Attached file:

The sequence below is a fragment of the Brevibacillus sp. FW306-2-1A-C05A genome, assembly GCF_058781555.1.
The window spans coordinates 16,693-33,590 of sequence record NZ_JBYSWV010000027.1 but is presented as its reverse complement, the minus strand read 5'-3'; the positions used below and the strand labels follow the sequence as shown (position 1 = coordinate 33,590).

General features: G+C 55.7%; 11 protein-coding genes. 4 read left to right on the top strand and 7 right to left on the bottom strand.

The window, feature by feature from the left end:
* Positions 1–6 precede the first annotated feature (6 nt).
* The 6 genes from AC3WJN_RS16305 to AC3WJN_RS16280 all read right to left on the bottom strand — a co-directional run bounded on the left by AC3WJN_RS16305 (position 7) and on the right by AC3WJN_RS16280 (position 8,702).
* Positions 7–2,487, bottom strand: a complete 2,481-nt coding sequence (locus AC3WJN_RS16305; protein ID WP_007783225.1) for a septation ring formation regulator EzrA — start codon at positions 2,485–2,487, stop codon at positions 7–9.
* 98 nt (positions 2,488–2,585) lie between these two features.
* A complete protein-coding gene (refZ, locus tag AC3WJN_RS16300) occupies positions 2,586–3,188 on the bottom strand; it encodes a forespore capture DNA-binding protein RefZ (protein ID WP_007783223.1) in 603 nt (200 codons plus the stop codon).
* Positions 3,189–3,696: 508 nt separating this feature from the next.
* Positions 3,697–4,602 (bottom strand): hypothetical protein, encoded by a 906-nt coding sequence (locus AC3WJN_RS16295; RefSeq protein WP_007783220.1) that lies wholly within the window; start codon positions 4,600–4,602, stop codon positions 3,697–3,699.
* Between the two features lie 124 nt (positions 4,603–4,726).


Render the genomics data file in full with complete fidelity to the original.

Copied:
The sequence below is a fragment of the Brevibacillus sp. FW306-2-1A-C05A genome, assembly GCF_058781555.1.
The window spans coordinates 16,693-33,590 of sequence record NZ_JBYSWV010000027.1 but is presented as its reverse complement, the minus strand read 5'-3'; the positions used below and the strand labels follow the sequence as shown (position 1 = coordinate 33,590).

General features: G+C 55.7%; 11 protein-coding genes. 4 read left to right on the top strand and 7 right to left on the bottom strand.

The window, feature by feature from the left end:
* Positions 1–6 precede the first annotated feature (6 nt).
* The 6 genes from AC3WJN_RS16305 to AC3WJN_RS16280 all read right to left on the bottom strand — a co-directional run bounded on the left by AC3WJN_RS16305 (position 7) and on the right by AC3WJN_RS16280 (position 8,702).
* Positions 7–2,487, bottom strand: a complete 2,481-nt coding sequence (locus AC3WJN_RS16305; protein ID WP_007783225.1) for a septation ring formation regulator EzrA — start codon at positions 2,485–2,487, stop codon at positions 7–9.
* 98 nt (positions 2,488–2,585) lie between these two features.
* A complete protein-coding gene (refZ, locus tag AC3WJN_RS16300) occupies positions 2,586–3,188 on the bottom strand; it encodes a forespore capture DNA-binding protein RefZ (protein ID WP_007783223.1) in 603 nt (200 codons plus the stop codon).
* Positions 3,189–3,696: 508 nt separating this feature from the next.
* Positions 3,697–4,602 (bottom strand): hypothetical protein, encoded by a 906-nt coding sequence (locus AC3WJN_RS16295; RefSeq protein WP_007783220.1) that lies wholly within the window; start codon positions 4,600–4,602, stop codon positions 3,697–3,699.
* Between the two features lie 124 nt (positions 4,603–4,726).